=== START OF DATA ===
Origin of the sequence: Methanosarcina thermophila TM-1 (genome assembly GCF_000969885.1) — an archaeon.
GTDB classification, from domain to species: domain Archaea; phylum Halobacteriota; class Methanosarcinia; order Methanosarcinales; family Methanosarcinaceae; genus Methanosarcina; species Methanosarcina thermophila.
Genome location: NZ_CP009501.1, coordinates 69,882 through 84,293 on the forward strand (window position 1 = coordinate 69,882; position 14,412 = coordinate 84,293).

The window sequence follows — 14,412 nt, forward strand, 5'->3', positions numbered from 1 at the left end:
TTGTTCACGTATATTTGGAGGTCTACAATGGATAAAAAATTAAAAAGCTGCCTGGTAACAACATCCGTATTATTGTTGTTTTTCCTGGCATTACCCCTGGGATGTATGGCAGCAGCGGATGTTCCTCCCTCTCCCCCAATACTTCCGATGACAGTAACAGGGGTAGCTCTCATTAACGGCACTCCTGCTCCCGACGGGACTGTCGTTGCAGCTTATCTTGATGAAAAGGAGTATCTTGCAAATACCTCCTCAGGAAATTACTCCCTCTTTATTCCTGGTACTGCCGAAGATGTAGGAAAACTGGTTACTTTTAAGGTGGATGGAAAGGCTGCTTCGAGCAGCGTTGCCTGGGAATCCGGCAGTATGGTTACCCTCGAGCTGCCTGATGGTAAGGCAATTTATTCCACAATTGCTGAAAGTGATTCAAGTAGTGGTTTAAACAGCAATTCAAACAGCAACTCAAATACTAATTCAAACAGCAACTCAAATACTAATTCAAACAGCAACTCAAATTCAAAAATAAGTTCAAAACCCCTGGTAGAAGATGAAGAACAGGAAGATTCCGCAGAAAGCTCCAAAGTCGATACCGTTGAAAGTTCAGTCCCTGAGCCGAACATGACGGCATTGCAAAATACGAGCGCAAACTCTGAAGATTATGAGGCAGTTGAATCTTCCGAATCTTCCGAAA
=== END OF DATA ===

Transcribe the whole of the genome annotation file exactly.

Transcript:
Origin of the sequence: Methanosarcina thermophila TM-1 (genome assembly GCF_000969885.1) — an archaeon.
GTDB classification, from domain to species: domain Archaea; phylum Halobacteriota; class Methanosarcinia; order Methanosarcinales; family Methanosarcinaceae; genus Methanosarcina; species Methanosarcina thermophila.
Genome location: NZ_CP009501.1, coordinates 69,882 through 84,293 on the forward strand (window position 1 = coordinate 69,882; position 14,412 = coordinate 84,293).

The window sequence follows — 14,412 nt, forward strand, 5'->3', positions numbered from 1 at the left end:
TTGTTCACGTATATTTGGAGGTCTACAATGGATAAAAAATTAAAAAGCTGCCTGGTAACAACATCCGTATTATTGTTGTTTTTCCTGGCATTACCCCTGGGATGTATGGCAGCAGCGGATGTTCCTCCCTCTCCCCCAATACTTCCGATGACAGTAACAGGGGTAGCTCTCATTAACGGCACTCCTGCTCCCGACGGGACTGTCGTTGCAGCTTATCTTGATGAAAAGGAGTATCTTGCAAATACCTCCTCAGGAAATTACTCCCTCTTTATTCCTGGTACTGCCGAAGATGTAGGAAAACTGGTTACTTTTAAGGTGGATGGAAAGGCTGCTTCGAGCAGCGTTGCCTGGGAATCCGGCAGTATGGTTACCCTCGAGCTGCCTGATGGTAAGGCAATTTATTCCACAATTGCTGAAAGTGATTCAAGTAGTGGTTTAAACAGCAATTCAAACAGCAACTCAAATACTAATTCAAACAGCAACTCAAATACTAATTCAAACAGCAACTCAAATTCAAAAATAAGTTCAAAACCCCTGGTAGAAGATGAAGAACAGGAAGATTCCGCAGAAAGCTCCAAAGTCGATACCGTTGAAAGTTCAGTCCCTGAGCCGAACATGACGGCATTGCAAAATACGAGCGCAAACTCTGAAGATTATGAGGCAGTTGAATCTTCCGAATCTTCCGAAA